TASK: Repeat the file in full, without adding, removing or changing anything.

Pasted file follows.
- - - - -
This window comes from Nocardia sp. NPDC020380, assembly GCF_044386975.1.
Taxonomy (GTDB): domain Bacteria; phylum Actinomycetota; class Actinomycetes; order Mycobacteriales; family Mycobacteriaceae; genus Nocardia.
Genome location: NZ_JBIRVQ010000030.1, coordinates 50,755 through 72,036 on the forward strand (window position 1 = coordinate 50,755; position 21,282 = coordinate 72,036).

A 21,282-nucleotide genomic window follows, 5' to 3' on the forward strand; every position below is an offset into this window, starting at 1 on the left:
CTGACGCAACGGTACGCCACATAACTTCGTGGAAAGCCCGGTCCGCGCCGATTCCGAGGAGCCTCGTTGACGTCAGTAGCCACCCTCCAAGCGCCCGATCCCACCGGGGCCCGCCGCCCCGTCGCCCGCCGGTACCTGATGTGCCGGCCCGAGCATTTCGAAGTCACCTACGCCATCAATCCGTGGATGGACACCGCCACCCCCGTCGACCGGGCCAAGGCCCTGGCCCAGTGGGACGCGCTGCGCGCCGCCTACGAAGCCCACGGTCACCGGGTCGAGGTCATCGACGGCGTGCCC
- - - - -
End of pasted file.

This window comes from Nocardia sp. NPDC020380, assembly GCF_044386975.1.
Taxonomy (GTDB): domain Bacteria; phylum Actinomycetota; class Actinomycetes; order Mycobacteriales; family Mycobacteriaceae; genus Nocardia.
Genome location: NZ_JBIRVQ010000030.1, coordinates 50,755 through 72,036 on the forward strand (window position 1 = coordinate 50,755; position 21,282 = coordinate 72,036).

A 21,282-nucleotide genomic window follows, 5' to 3' on the forward strand; every position below is an offset into this window, starting at 1 on the left:
CTGACGCAACGGTACGCCACATAACTTCGTGGAAAGCCCGGTCCGCGCCGATTCCGAGGAGCCTCGTTGACGTCAGTAGCCACCCTCCAAGCGCCCGATCCCACCGGGGCCCGCCGCCCCGTCGCCCGCCGGTACCTGATGTGCCGGCCCGAGCATTTCGAAGTCACCTACGCCATCAATCCGTGGATGGACACCGCCACCCCCGTCGACCGGGCCAAGGCCCTGGCCCAGTGGGACGCGCTGCGCGCCGCCTACGAAGCCCACGGTCACCGGGTCGAGGTCATCGACGGCGTGCCC